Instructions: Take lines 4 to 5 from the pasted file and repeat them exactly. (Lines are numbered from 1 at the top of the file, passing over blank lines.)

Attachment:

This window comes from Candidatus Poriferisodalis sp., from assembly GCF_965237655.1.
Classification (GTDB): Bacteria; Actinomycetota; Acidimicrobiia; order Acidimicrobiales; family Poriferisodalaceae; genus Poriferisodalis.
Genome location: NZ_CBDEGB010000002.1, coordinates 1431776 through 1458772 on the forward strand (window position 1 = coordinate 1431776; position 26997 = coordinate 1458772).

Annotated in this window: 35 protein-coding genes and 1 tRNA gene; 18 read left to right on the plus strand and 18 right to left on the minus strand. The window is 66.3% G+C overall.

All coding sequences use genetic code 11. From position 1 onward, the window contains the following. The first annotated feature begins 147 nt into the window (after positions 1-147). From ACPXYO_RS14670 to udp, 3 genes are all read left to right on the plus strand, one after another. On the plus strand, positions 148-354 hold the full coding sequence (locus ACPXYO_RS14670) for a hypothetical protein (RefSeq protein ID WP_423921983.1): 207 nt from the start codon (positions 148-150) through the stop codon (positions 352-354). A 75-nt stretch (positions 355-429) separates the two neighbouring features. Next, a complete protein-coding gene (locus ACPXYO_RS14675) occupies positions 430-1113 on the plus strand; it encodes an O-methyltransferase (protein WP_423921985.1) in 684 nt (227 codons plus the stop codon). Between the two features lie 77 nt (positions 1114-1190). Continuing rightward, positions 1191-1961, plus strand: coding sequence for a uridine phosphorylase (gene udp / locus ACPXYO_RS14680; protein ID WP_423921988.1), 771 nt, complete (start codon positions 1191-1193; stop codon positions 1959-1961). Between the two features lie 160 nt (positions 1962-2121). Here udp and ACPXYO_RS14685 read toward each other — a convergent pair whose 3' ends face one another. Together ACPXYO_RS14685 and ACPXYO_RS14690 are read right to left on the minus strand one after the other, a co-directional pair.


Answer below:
Annotated in this window: 35 protein-coding genes and 1 tRNA gene; 18 read left to right on the plus strand and 18 right to left on the minus strand. The window is 66.3% G+C overall.

All coding sequences use genetic code 11. From position 1 onward, the window contains the following. The first annotated feature begins 147 nt into the window (after positions 1-147). From ACPXYO_RS14670 to udp, 3 genes are all read left to right on the plus strand, one after another. On the plus strand, positions 148-354 hold the full coding sequence (locus ACPXYO_RS14670) for a hypothetical protein (RefSeq protein ID WP_423921983.1): 207 nt from the start codon (positions 148-150) through the stop codon (positions 352-354). A 75-nt stretch (positions 355-429) separates the two neighbouring features. Next, a complete protein-coding gene (locus ACPXYO_RS14675) occupies positions 430-1113 on the plus strand; it encodes an O-methyltransferase (protein WP_423921985.1) in 684 nt (227 codons plus the stop codon). Between the two features lie 77 nt (positions 1114-1190). Continuing rightward, positions 1191-1961, plus strand: coding sequence for a uridine phosphorylase (gene udp / locus ACPXYO_RS14680; protein ID WP_423921988.1), 771 nt, complete (start codon positions 1191-1193; stop codon positions 1959-1961). Between the two features lie 160 nt (positions 1962-2121). Here udp and ACPXYO_RS14685 read toward each other — a convergent pair whose 3' ends face one another. Together ACPXYO_RS14685 and ACPXYO_RS14690 are read right to left on the minus strand one after the other, a co-directional pair.